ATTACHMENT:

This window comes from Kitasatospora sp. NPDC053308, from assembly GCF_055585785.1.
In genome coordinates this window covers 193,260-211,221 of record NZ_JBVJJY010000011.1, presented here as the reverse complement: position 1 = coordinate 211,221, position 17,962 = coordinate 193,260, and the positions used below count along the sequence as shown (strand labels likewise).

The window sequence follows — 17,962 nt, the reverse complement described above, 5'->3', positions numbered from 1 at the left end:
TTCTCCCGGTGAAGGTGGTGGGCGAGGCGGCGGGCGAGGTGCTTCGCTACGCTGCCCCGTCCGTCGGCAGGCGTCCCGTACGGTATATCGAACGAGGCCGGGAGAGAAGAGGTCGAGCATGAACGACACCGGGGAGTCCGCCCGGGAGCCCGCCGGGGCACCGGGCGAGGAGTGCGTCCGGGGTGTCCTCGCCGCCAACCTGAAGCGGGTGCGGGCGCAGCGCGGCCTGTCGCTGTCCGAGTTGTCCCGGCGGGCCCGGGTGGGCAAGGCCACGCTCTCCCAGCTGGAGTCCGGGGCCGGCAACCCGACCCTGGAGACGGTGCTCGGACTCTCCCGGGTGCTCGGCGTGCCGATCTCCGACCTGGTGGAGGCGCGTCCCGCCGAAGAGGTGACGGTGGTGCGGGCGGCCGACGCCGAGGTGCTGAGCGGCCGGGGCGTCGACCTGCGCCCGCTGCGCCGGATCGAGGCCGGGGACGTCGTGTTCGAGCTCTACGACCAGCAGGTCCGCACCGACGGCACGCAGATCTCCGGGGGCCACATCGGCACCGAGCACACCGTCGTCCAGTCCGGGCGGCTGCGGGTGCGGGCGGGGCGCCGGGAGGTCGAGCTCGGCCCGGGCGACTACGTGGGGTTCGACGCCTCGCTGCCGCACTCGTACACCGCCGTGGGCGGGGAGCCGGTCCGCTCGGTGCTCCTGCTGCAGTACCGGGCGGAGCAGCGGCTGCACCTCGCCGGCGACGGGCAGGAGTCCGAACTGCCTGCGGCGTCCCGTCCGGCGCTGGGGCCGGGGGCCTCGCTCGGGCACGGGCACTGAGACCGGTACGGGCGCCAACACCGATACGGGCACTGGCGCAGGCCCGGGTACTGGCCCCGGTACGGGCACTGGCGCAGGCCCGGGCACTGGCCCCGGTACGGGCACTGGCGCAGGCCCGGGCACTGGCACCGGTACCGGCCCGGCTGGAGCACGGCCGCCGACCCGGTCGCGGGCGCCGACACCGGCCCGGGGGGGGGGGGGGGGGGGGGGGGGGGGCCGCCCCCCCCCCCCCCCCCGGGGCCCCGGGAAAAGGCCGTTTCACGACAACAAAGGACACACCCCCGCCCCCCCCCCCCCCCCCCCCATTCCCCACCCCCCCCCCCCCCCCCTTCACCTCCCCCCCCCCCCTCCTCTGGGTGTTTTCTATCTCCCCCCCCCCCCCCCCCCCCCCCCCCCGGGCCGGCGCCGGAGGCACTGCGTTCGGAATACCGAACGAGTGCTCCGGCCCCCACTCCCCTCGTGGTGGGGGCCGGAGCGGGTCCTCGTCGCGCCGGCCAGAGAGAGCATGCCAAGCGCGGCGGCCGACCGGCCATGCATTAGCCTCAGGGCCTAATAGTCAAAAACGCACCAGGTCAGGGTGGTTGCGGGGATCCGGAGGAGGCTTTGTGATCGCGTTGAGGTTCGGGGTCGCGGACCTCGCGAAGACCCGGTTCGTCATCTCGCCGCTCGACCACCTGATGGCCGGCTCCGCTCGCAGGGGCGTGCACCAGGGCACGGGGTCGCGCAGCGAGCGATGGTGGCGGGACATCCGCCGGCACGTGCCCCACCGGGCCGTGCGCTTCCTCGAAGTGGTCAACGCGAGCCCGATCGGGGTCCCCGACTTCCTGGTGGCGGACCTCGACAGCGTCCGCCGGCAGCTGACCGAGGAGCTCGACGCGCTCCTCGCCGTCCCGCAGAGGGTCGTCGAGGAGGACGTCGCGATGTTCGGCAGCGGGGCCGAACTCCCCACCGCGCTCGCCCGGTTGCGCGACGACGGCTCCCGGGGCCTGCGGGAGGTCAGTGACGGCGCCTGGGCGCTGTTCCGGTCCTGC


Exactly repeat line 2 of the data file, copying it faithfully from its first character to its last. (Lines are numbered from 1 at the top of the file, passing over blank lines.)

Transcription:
In genome coordinates this window covers 193,260-211,221 of record NZ_JBVJJY010000011.1, presented here as the reverse complement: position 1 = coordinate 211,221, position 17,962 = coordinate 193,260, and the positions used below count along the sequence as shown (strand labels likewise).